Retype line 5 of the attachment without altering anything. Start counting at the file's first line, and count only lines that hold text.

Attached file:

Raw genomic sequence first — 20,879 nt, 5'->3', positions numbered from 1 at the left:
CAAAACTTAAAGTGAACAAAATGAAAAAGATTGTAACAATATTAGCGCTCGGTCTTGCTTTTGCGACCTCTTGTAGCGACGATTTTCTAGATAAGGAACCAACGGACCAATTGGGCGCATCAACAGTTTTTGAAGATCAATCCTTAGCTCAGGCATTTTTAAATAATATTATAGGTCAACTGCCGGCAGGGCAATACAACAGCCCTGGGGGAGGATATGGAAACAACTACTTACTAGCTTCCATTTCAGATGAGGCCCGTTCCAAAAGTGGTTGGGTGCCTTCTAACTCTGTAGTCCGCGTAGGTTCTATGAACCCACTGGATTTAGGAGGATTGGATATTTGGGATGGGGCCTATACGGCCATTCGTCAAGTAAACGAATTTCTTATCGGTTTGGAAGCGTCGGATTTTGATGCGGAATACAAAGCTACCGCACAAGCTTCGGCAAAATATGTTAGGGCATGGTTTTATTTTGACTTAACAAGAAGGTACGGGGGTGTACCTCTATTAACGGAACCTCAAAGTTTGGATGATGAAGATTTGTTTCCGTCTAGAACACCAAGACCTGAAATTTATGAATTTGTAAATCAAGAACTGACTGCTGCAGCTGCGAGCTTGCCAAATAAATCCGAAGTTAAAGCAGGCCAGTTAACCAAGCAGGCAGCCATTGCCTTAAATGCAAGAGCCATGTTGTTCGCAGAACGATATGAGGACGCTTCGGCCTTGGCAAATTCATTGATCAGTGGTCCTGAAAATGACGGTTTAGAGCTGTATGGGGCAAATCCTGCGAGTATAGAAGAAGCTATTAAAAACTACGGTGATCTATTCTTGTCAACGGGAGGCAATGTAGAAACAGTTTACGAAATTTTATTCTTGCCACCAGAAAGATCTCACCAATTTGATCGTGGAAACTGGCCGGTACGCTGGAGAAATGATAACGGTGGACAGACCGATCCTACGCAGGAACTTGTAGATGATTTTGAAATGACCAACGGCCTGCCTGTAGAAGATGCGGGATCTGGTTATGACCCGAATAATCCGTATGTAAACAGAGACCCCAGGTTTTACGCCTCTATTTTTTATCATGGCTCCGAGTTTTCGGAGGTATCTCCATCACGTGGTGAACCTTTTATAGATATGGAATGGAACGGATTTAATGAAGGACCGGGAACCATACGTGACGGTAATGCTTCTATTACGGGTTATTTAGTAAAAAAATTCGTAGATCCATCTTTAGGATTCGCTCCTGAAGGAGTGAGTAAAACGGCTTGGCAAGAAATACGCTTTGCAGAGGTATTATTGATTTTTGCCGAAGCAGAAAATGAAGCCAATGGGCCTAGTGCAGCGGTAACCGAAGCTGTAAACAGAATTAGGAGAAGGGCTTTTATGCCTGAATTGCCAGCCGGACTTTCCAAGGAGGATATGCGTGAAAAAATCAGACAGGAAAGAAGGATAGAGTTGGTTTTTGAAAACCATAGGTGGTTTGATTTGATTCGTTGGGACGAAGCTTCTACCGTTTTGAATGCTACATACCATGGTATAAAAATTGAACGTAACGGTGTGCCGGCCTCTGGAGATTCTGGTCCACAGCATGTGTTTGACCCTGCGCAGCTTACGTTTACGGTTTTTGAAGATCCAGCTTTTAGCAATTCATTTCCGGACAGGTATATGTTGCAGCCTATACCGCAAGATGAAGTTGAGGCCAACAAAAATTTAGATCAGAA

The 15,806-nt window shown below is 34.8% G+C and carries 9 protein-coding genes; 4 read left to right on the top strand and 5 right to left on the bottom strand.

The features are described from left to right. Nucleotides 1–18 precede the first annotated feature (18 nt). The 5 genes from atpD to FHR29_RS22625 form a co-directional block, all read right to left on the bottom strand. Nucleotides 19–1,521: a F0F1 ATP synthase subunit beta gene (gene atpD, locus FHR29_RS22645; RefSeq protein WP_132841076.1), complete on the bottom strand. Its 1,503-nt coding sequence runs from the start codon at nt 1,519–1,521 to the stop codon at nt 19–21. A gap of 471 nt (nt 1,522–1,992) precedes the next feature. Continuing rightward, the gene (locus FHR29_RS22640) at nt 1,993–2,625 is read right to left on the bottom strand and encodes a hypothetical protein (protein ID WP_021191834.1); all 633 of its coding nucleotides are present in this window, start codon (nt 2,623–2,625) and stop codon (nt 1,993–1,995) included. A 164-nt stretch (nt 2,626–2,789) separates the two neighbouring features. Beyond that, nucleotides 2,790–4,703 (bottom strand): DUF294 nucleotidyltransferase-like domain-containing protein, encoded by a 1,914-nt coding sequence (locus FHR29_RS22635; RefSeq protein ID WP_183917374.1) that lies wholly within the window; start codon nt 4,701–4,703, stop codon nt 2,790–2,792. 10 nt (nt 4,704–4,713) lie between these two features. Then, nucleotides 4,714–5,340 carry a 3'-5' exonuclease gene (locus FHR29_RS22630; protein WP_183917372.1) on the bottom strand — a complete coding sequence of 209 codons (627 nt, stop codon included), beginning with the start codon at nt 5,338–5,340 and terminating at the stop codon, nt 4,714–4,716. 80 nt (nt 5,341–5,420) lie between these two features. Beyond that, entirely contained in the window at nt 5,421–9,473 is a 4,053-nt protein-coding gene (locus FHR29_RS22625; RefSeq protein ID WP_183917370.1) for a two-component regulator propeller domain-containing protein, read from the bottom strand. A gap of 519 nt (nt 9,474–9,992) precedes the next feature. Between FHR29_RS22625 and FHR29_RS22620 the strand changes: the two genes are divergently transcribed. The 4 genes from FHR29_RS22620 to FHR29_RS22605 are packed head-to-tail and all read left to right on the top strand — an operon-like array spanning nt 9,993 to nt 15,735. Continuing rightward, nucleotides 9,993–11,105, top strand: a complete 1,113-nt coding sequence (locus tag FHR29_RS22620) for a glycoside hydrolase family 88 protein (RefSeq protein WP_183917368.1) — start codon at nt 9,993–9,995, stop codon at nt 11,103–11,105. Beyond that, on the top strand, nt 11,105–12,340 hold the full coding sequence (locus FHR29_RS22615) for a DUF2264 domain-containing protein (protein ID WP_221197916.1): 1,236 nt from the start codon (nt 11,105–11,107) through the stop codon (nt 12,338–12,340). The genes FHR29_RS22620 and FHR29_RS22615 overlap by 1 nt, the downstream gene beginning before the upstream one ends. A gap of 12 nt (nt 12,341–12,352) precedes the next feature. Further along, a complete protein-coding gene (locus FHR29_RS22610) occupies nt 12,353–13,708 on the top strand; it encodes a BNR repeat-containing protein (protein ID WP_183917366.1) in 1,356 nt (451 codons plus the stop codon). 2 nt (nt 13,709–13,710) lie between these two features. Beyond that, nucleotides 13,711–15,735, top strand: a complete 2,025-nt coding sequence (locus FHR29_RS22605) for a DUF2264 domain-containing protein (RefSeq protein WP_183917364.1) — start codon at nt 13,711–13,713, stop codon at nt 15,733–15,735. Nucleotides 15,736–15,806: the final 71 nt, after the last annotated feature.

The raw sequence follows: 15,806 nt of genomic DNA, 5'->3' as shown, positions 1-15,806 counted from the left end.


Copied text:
The raw sequence follows: 15,806 nt of genomic DNA, 5'->3' as shown, positions 1-15,806 counted from the left end.